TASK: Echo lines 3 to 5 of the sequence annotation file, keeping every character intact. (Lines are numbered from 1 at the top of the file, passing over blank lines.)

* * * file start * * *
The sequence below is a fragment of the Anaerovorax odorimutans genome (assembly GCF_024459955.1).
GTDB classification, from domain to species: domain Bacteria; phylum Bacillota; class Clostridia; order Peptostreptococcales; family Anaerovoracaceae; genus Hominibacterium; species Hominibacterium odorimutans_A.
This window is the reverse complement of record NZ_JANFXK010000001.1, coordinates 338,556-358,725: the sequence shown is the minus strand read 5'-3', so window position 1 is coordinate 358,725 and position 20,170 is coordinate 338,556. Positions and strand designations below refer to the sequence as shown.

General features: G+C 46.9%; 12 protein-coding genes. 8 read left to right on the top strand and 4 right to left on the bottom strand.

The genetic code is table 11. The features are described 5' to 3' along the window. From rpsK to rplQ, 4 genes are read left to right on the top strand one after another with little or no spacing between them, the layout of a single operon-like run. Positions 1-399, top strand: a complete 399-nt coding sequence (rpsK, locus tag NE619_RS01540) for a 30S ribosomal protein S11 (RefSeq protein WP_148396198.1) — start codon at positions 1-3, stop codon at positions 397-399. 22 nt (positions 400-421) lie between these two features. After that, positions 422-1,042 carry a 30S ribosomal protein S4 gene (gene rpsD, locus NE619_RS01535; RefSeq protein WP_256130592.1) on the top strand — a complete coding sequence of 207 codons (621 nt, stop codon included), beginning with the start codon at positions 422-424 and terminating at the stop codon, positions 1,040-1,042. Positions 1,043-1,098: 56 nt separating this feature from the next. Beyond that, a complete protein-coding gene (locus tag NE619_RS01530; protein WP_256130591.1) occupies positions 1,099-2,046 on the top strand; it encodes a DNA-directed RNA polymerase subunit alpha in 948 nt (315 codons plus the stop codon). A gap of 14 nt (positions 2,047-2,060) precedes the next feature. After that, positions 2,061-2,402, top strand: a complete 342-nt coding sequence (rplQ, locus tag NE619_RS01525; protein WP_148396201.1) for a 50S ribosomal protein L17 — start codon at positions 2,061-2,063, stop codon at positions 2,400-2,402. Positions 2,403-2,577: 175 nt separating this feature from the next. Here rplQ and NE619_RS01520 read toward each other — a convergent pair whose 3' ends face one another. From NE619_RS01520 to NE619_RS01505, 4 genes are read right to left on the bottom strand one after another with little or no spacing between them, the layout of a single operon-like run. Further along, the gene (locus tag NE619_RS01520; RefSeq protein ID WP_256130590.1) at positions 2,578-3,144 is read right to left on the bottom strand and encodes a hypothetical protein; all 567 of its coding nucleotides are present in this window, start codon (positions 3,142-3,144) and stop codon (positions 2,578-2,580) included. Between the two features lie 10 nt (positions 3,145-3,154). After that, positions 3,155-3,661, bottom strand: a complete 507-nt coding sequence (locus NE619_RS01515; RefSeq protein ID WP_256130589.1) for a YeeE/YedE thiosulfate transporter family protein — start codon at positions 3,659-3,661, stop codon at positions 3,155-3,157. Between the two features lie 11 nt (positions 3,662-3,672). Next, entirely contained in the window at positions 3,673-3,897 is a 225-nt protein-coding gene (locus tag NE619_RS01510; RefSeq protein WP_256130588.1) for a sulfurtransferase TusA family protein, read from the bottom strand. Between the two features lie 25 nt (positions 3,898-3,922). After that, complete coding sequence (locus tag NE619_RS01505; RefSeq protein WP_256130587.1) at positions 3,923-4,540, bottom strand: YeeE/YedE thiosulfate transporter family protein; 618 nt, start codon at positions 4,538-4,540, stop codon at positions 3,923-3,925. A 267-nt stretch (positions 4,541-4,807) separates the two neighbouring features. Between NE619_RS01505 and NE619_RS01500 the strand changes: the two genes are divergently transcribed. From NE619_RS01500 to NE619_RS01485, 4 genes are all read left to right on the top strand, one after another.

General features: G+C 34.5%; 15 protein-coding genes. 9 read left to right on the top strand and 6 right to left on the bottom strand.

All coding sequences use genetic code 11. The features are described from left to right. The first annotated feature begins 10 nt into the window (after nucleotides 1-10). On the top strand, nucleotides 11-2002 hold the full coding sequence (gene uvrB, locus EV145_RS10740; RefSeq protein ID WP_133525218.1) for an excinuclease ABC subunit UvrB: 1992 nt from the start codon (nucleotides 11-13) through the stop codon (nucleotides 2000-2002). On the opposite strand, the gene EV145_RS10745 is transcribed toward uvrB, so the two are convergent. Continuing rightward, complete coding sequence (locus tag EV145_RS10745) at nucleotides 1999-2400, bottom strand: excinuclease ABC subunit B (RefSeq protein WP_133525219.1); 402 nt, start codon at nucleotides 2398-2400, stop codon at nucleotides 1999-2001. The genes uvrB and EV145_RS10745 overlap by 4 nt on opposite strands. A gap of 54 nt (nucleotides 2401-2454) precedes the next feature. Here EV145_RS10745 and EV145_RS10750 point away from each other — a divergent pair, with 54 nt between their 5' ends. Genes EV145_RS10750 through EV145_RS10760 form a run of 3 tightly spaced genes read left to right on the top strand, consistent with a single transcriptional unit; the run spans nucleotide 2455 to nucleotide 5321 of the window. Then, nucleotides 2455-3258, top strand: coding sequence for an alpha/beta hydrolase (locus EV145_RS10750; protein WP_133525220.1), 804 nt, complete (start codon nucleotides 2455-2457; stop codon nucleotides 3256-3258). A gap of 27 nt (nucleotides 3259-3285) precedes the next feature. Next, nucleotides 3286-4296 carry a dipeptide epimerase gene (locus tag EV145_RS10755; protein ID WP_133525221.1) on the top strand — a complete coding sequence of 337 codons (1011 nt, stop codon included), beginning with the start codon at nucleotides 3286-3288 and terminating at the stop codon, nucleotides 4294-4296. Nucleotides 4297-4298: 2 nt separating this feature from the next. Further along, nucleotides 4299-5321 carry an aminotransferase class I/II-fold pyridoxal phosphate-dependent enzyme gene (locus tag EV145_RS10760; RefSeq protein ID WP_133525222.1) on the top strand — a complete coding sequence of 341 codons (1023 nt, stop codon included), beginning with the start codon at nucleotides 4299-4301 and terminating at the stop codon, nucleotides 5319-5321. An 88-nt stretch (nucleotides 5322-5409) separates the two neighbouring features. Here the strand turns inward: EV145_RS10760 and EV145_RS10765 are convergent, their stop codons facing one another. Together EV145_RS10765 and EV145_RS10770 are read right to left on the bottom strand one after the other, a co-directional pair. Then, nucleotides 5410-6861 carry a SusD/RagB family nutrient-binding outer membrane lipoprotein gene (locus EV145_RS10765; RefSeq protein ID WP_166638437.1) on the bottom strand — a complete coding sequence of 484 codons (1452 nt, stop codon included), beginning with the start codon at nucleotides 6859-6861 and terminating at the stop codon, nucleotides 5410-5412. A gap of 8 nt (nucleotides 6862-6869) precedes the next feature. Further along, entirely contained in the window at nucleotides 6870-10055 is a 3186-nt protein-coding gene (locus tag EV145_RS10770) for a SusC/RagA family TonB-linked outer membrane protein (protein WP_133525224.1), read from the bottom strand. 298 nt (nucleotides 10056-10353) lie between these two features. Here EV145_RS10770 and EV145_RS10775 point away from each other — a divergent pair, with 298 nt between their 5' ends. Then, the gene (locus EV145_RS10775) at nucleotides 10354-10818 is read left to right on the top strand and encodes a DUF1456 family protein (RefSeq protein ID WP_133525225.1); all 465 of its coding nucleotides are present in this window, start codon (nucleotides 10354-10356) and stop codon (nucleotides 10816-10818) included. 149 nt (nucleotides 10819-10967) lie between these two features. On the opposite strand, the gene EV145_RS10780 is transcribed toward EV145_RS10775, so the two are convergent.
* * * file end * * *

This window is the reverse complement of record NZ_JANFXK010000001.1, coordinates 338,556-358,725: the sequence shown is the minus strand read 5'-3', so window position 1 is coordinate 358,725 and position 20,170 is coordinate 338,556. Positions and strand designations below refer to the sequence as shown.

General features: G+C 46.9%; 12 protein-coding genes. 8 read left to right on the top strand and 4 right to left on the bottom strand.

The genetic code is table 11. The features are described 5' to 3' along the window. From rpsK to rplQ, 4 genes are read left to right on the top strand one after another with little or no spacing between them, the layout of a single operon-like run. Positions 1-399, top strand: a complete 399-nt coding sequence (rpsK, locus tag NE619_RS01540) for a 30S ribosomal protein S11 (RefSeq protein WP_148396198.1) — start codon at positions 1-3, stop codon at positions 397-399. 22 nt (positions 400-421) lie between these two features. After that, positions 422-1,042 carry a 30S ribosomal protein S4 gene (gene rpsD, locus NE619_RS01535; RefSeq protein WP_256130592.1) on the top strand — a complete coding sequence of 207 codons (621 nt, stop codon included), beginning with the start codon at positions 422-424 and terminating at the stop codon, positions 1,040-1,042. Positions 1,043-1,098: 56 nt separating this feature from the next. Beyond that, a complete protein-coding gene (locus tag NE619_RS01530; protein WP_256130591.1) occupies positions 1,099-2,046 on the top strand; it encodes a DNA-directed RNA polymerase subunit alpha in 948 nt (315 codons plus the stop codon). A gap of 14 nt (positions 2,047-2,060) precedes the next feature. After that, positions 2,061-2,402, top strand: a complete 342-nt coding sequence (rplQ, locus tag NE619_RS01525; protein WP_148396201.1) for a 50S ribosomal protein L17 — start codon at positions 2,061-2,063, stop codon at positions 2,400-2,402. Positions 2,403-2,577: 175 nt separating this feature from the next. Here rplQ and NE619_RS01520 read toward each other — a convergent pair whose 3' ends face one another. From NE619_RS01520 to NE619_RS01505, 4 genes are read right to left on the bottom strand one after another with little or no spacing between them, the layout of a single operon-like run. Further along, the gene (locus tag NE619_RS01520; RefSeq protein ID WP_256130590.1) at positions 2,578-3,144 is read right to left on the bottom strand and encodes a hypothetical protein; all 567 of its coding nucleotides are present in this window, start codon (positions 3,142-3,144) and stop codon (positions 2,578-2,580) included. Between the two features lie 10 nt (positions 3,145-3,154). After that, positions 3,155-3,661, bottom strand: a complete 507-nt coding sequence (locus NE619_RS01515; RefSeq protein ID WP_256130589.1) for a YeeE/YedE thiosulfate transporter family protein — start codon at positions 3,659-3,661, stop codon at positions 3,155-3,157. Between the two features lie 11 nt (positions 3,662-3,672). Next, entirely contained in the window at positions 3,673-3,897 is a 225-nt protein-coding gene (locus tag NE619_RS01510; RefSeq protein WP_256130588.1) for a sulfurtransferase TusA family protein, read from the bottom strand. Between the two features lie 25 nt (positions 3,898-3,922). After that, complete coding sequence (locus tag NE619_RS01505; RefSeq protein WP_256130587.1) at positions 3,923-4,540, bottom strand: YeeE/YedE thiosulfate transporter family protein; 618 nt, start codon at positions 4,538-4,540, stop codon at positions 3,923-3,925. A 267-nt stretch (positions 4,541-4,807) separates the two neighbouring features. Between NE619_RS01505 and NE619_RS01500 the strand changes: the two genes are divergently transcribed. From NE619_RS01500 to NE619_RS01485, 4 genes are all read left to right on the top strand, one after another.